In any event, the law does not require the bicyclists to use a bike lane that is not reasonably safe or available for use, as it should be.

    I think one of the “Summer Streets” days, I’ll ride the length of Park Ave. with my kids, with signs mounted on their bikes. Here are some thoughts on what the signs might say (suggestions are welcome):

    “I Could Ride to School if Summer Streets was Year-Round.”
    “Make New York Streets Safe for Children”
    “New York Families Deserve Safe Streets.”
    “Do You Really Miss The Cars?

  • fdr

    Mr. Brownstone…read the Downtown Express article. Komanoff seems to think it’s an accident waiting to happen.

  • Jason A.

    I’ve come to think that Ms. Dewing and her like, who insist that our streets are overrun by two-wheeled tyrants, need to be sold on the benefits of a healthy road diet. I can’t see how anyone can deny that speeding is a problem in the city. I wish I had a nickel for every knucklehead that accelerates into a red light, or magically makes an additional lane to rocket around a sluggish row of cars (etc…). It’s truly a grave public health menace – particularly for the elderly – and re-engineering our streets is the only strategy I can see for addressing the problem.

    While Ms. Dewing will likely keep on believing whatever fantasy she wants about bicycles in the city, maybe we need to emphasize the oft-neglected benefit of bike lanes – it slows the cars down. Speeding is out of control and bike lanes are a great win-win tactic towards getting cars to travel at city-appropriate speeds.

  • lee

    re greenwich street:
    First, I bet most motorists are not aware that they must stop for a painted crosswalk if there is no traffic control device.
    Second, without seeing the car and ped count data I can only guess at this, but I know of other areas in the city that only meet the signal warrant threshold for a short time, (e.g. as students arrive at and leave school,) so no signal is installed. It would not surprise me if that were the case here.

    Third, Just put up stop signs yourself. One on each side of the street. DOT takes signs down overnight with no notice so why can’t the people put one up?

  • Josh (#8): Those of us who don’t buy unlimited cards are in fact paying more. We used to pay $20 for 12 rides (or $40 for 24 rides). Now we pay $40 for 23 rides. That’s one fewer ride, and we have to buy in larger increments to avoid fractional amounts, which would make having the card lost or stolen more of a drag.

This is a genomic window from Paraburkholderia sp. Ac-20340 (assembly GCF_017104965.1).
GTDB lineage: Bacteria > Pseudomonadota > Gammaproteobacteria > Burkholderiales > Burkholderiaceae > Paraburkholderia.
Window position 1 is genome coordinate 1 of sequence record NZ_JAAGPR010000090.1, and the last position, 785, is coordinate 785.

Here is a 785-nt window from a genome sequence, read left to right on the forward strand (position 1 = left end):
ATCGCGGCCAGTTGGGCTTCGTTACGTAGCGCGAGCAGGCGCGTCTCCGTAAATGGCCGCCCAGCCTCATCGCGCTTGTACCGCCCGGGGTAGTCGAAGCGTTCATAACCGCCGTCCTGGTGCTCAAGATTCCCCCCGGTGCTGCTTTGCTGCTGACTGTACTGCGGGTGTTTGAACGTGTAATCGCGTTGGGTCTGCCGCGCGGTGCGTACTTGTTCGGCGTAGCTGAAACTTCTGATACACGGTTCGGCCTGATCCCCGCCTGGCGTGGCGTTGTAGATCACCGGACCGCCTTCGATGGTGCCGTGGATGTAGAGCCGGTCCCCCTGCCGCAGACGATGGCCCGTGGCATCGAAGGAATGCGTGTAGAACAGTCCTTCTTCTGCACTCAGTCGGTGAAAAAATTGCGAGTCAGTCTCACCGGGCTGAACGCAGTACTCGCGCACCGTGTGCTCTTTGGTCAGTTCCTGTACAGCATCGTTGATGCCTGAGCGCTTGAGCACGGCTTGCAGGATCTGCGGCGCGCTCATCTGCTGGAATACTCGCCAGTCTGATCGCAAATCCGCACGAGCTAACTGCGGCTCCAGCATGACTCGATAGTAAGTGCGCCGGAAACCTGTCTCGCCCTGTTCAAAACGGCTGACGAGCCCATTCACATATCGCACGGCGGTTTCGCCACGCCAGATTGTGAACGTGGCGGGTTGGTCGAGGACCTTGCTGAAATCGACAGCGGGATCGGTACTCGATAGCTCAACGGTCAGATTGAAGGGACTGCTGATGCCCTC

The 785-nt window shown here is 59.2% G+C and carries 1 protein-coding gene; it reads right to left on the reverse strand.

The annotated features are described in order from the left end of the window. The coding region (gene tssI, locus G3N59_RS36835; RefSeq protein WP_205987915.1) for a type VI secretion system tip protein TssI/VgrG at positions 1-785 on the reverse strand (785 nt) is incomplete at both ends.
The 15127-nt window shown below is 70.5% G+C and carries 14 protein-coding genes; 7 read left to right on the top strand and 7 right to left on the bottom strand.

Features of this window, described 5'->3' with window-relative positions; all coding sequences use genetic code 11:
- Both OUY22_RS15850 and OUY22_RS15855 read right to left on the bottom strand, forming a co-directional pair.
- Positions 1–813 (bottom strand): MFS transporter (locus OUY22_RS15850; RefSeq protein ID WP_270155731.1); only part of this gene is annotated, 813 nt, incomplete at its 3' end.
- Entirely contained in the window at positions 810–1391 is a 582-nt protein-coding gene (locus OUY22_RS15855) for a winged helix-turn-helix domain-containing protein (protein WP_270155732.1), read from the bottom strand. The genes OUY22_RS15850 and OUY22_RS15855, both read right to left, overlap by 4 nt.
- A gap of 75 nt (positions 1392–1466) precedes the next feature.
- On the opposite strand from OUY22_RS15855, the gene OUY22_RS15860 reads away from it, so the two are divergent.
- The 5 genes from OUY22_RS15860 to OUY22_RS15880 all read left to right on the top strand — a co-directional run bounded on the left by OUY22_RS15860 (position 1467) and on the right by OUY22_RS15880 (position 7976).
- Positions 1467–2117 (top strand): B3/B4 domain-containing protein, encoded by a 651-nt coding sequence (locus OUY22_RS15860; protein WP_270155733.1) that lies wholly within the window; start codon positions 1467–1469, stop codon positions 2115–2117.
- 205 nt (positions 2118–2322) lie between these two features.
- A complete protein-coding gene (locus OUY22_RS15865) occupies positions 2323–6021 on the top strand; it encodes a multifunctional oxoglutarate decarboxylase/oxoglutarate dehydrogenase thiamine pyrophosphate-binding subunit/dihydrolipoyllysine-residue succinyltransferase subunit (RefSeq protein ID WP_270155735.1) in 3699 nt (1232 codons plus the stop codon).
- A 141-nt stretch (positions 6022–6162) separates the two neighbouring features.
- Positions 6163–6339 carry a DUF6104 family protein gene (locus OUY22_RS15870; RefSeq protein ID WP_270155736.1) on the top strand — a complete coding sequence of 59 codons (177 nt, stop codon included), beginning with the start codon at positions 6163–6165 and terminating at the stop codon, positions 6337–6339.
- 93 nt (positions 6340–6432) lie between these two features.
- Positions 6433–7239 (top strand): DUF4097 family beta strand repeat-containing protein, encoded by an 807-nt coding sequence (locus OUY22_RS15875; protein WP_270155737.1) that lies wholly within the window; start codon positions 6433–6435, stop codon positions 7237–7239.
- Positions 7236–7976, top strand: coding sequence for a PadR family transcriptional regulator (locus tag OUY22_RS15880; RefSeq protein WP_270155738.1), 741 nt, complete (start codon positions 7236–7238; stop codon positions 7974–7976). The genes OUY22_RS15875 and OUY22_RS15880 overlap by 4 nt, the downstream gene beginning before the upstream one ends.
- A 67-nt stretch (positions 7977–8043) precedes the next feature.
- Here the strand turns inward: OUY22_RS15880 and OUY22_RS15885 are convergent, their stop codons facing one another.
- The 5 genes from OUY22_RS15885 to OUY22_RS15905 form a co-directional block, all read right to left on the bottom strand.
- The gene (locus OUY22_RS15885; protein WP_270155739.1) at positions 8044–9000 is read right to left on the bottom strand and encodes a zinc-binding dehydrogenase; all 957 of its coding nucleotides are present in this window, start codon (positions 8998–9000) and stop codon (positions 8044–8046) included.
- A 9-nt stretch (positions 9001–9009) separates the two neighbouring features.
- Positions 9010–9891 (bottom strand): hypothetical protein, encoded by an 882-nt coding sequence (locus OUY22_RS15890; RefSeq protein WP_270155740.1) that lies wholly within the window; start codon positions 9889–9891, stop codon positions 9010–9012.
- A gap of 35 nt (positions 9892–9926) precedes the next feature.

It’s a shame to see transit users sniping at other transit users. Save your animosity for the people who killed congestion pricing by preventing it from coming to a vote in the state legislature.

  • Niccolo Machiavelli

    Even that, Mark, factored over the life span of the fare increase is well below the Cost of Living Index. Either you look at fares that roughly approximate the COL or you look at the Kheel Plan, either is cool with me. But to act like fare increases always result in some enormous screwing actually works against expanding good transit service in NYC. Transit service is actually fucking excellent and the price is cheap. What do they pay in Japan, Germany, Italy, France?

  • mr. brownstone

    fdr – i read the article. what exactly is an ‘accident waiting to happen’ – is that like bicyclists terrorizing old ladies on the sidewalk (which i’m not denying is an image problem, tho may be not a substantial safety threat)? i’m talking about perception vs reality here. if someone says somewhere is an ‘accident waiting to happen’, does that automatically make it so? if historical crash data does not back up that claim, then how are you supposed to debate it on the merits? i’m not downplaying people’s perception of safety risks, just asking whether a ‘gut feeling’ (ask our president about that) is enough to go on in investing scarce city resources.

  • mr. brownstone

    by the way – on my ride in this morning – i watched a dollar van blow through a red light. no, not blow through a light that had just turned red. just blatantly go through a light that was already red because they didn’t feel like waiting and there were no traffic cops around. that’s the second time i’ve seen that happen in downtown brooklyn. my gut tells me that they (dollar vans) are an accident waiting to happen, but only time will tell i guess..